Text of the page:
There are many things that create the discharge of electrical harmonics to exceed/ground and trip the breaker above 6mA's. The first preventative is Surge Protection. Make sure you have a min 50K Amp protection; I have 2 80K amp surge protectors.. Two, if your VSP is not protected from the intense sun, this add'l heat is not good. Third, do not run your VSP at 3000rpms ever, even during prime. You can, but it just increases your odds of heat build up and electrical discharge. Four, if you run your pump at diff RPM's and go from higher to lower, the greater the delta the greater chance of electrical discharge [ie: 2800 to 1100, do 2400 to 1500 rpms]. The folks that seem to have the best luck run their pumps w SPD's and run the pump 7x24 at a 1100-1200rpm's. This also supports the theory of the more times your pump turns on an off, an erratic discharge is increased. Finally, the basics of making sure all your conductors are tight, no visible copper from removed insulation, tightly secured at the breaker and make sure the correct breaker is in the same manufacturer box. AND, of course, only one pump per breaker and nothing else on that circuit.

If you do all of the above w your Pen IF and a Siemens, you should have the best odds possible.

Good luck, tstex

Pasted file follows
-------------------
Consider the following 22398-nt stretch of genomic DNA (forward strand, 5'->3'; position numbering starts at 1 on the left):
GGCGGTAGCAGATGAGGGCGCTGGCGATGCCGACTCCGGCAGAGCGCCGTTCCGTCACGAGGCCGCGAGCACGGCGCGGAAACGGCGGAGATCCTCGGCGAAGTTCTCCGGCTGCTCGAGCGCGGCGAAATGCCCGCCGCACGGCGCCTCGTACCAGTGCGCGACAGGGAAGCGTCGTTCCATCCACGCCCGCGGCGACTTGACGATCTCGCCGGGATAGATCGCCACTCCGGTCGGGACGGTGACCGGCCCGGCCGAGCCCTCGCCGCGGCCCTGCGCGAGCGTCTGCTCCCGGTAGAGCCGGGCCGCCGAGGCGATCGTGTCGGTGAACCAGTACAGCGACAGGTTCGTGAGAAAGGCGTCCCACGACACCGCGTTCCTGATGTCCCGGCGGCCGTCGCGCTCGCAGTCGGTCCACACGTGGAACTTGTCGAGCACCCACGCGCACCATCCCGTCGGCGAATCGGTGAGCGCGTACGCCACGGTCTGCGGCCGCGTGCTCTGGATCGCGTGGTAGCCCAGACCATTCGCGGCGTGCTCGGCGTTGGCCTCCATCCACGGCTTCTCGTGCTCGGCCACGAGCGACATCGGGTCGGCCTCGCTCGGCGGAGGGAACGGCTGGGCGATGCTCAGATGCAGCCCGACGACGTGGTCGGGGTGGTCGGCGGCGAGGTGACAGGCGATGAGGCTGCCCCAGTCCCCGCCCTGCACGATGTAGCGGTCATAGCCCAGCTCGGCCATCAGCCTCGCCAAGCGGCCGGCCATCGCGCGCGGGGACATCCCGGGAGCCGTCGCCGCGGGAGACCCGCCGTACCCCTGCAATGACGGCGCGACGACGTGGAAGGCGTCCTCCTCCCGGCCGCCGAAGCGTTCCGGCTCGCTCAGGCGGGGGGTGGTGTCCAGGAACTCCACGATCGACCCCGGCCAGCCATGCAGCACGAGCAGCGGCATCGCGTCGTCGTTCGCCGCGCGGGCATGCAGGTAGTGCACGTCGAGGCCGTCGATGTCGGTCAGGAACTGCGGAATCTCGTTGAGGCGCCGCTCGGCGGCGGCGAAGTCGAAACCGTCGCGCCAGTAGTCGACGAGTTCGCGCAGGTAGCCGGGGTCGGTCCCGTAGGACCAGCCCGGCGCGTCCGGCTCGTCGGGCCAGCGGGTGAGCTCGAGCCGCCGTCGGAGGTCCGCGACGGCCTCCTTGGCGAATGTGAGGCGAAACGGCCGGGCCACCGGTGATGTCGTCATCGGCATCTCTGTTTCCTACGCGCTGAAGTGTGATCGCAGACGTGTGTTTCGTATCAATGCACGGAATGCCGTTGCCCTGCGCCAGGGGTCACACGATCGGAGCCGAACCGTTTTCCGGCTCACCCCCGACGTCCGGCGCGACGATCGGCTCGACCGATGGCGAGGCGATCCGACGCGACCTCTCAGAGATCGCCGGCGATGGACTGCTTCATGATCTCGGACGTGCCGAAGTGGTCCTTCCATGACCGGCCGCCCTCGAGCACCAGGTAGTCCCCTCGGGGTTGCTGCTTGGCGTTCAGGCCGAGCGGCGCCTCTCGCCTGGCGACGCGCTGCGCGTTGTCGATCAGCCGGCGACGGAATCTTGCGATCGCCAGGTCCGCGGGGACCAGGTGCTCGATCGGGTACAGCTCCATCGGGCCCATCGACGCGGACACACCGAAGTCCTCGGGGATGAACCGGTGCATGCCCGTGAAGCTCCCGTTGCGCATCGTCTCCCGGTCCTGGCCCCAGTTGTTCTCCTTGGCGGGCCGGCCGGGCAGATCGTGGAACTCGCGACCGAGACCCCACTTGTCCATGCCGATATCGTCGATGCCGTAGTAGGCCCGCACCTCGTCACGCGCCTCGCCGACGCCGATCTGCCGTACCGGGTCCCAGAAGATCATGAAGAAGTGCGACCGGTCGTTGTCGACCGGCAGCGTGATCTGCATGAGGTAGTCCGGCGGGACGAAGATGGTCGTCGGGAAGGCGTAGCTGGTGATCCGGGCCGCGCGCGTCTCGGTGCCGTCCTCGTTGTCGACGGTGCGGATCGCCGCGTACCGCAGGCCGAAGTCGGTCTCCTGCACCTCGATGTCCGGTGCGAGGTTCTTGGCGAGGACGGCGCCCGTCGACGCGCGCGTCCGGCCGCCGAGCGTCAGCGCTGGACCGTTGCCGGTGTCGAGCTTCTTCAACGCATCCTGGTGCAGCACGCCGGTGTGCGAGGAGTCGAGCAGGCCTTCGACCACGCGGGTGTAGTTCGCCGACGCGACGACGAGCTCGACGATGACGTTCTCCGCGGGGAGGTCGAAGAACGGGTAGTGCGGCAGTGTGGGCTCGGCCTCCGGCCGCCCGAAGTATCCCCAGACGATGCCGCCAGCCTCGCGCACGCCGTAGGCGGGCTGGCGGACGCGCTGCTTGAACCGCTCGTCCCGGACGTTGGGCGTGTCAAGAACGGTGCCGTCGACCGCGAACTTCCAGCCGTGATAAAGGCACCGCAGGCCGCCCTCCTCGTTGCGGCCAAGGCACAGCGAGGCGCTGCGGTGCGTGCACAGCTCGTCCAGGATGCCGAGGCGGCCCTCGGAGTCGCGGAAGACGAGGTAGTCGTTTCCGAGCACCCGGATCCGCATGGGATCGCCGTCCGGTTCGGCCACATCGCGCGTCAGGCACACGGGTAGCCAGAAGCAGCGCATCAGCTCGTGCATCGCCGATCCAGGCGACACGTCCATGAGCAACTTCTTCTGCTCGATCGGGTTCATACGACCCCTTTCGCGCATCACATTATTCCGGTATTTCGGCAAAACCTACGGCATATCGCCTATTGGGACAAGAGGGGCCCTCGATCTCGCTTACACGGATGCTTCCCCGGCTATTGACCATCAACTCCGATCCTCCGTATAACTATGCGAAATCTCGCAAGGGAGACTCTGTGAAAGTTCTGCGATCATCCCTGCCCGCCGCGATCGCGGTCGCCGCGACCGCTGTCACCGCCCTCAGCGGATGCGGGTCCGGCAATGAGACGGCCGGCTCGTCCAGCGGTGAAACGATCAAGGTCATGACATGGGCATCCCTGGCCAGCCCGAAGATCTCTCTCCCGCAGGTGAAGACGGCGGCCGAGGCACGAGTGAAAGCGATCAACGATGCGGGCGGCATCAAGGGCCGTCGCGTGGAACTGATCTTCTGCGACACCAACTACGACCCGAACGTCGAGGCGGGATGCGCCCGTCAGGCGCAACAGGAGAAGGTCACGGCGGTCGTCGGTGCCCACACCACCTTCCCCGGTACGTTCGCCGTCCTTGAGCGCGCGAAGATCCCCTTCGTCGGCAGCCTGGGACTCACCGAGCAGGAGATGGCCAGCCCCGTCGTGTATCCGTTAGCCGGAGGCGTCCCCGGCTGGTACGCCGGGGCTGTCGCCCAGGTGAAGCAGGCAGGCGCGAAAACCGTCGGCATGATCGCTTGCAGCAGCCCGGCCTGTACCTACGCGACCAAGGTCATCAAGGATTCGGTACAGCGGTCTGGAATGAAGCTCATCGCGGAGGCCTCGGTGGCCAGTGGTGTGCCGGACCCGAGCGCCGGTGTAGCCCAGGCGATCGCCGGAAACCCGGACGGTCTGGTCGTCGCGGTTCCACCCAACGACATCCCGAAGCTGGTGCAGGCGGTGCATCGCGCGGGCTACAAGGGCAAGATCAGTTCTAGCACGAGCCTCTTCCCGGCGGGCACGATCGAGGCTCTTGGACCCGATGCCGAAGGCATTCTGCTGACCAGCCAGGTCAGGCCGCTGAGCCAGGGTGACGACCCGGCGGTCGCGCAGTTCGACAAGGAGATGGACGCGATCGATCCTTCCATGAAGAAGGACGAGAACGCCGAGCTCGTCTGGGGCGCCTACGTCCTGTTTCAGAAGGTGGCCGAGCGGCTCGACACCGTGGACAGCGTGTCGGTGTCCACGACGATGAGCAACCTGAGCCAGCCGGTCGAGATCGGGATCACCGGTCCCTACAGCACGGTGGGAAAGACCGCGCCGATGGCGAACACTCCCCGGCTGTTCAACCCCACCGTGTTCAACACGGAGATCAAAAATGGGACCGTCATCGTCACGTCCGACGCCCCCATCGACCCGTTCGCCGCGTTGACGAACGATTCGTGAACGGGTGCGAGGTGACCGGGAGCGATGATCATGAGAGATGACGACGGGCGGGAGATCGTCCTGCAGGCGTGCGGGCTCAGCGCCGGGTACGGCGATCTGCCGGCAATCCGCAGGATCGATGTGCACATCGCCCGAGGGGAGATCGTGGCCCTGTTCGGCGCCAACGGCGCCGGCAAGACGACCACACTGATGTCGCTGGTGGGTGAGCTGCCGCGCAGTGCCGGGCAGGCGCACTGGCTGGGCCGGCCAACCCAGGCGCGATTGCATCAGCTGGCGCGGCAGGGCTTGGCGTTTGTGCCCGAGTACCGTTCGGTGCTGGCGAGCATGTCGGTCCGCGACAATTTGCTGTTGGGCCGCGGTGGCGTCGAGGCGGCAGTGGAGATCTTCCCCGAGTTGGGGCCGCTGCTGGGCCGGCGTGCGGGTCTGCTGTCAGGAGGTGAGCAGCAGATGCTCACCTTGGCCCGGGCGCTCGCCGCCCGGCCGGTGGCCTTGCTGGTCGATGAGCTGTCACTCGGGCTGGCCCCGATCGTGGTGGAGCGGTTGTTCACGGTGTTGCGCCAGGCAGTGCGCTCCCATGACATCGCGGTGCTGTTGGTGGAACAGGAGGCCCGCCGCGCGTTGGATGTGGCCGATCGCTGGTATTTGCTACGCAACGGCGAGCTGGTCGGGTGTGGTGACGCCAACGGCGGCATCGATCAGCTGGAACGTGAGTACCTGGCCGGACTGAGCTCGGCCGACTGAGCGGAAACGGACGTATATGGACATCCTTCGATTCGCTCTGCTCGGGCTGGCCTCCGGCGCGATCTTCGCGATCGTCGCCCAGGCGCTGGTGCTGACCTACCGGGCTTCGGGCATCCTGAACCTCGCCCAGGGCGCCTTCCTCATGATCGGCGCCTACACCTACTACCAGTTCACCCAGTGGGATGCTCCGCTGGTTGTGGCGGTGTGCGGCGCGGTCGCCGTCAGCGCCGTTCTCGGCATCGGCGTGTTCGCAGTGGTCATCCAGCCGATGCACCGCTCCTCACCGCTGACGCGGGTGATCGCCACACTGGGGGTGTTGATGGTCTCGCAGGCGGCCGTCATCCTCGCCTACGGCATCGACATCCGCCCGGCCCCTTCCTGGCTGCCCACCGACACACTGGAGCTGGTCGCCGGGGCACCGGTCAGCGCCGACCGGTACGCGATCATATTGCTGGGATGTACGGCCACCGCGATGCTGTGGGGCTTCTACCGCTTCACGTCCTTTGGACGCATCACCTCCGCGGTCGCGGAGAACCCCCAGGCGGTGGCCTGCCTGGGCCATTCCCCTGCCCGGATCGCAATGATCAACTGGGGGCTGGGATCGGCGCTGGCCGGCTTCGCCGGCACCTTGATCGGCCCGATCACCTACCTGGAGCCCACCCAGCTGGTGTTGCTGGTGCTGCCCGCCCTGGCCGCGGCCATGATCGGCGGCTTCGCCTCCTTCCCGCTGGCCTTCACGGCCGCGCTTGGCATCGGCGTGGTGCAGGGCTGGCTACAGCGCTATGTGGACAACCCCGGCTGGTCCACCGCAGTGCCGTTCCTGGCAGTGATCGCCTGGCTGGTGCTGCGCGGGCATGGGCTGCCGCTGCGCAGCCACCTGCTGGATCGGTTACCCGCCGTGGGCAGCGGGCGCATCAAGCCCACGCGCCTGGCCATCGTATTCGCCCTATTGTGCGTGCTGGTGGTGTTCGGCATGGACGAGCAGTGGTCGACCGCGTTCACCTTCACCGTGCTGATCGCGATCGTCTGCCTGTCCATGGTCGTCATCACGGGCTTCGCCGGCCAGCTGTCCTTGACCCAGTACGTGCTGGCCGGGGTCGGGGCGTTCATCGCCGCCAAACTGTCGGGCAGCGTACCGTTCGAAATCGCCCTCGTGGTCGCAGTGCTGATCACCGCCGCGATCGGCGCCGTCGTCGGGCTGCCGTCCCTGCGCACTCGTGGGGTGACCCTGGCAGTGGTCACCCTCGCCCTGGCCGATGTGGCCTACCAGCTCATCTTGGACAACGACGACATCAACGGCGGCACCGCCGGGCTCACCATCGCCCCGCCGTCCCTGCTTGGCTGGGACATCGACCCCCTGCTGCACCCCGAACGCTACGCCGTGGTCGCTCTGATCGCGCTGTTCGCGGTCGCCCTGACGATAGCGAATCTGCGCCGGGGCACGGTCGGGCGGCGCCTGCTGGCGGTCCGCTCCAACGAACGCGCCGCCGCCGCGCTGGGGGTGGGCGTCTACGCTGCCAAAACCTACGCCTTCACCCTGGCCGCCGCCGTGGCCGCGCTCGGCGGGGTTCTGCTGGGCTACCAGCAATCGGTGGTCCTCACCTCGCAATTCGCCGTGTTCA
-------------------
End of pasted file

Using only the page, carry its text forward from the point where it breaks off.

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MyAZPool

Gold Supporter
Jul 3, 2018
970
Arizona
My AZ,
Jim is one of the many well respected folks on this Board, and that was my thread he replied to regarding breaker tripping. But my pump is an EcoStarless and it has a known defective controller problem, so it trips regardless-the Pentair IF is a much better pump.

Next, and as Jim stated he had no proof of it, I would find it tremendously expensive for anyone to say Pentair or Siemens can thoroughly test a 20amp DP GFCI breaker in an environment that truly emulates what the VSP are subjected to w the 4-6mA range. I find that almost impossible to believe where their testing is stringent enough and over a period of time that qualifies for reputable testing; if they did, you'd be buying a used breaker. Also, each time a breaker trips, it becomes more prone to trip again.

There are many things that create the discharge of electrical harmonics to exceed/ground and trip the breaker above 6mA's. The first preventative is Surge Protection. Make sure you have a min 50K Amp protection; I have 2 80K amp surge protectors.. Two, if your VSP is not protected from the intense sun, this add'l heat is not good. Third, do not run your VSP at 3000rpms ever, even during prime. You can, but it just increases your odds of heat build up and electrical discharge. Four, if you run your pump at diff RPM's and go from higher to lower, the greater the delta the greater chance of electrical discharge [ie: 2800 to 1100, do 2400 to 1500 rpms]. The folks that seem to have the best luck run their pumps w SPD's and run the pump 7x24 at a 1100-1200rpm's. This also supports the theory of the more times your pump turns on an off, an erratic discharge is increased. Finally, the basics of making sure all your conductors are tight, no visible copper from removed insulation, tightly secured at the breaker and make sure the correct breaker is in the same manufacturer box. AND, of course, only one pump per breaker and nothing else on that circuit.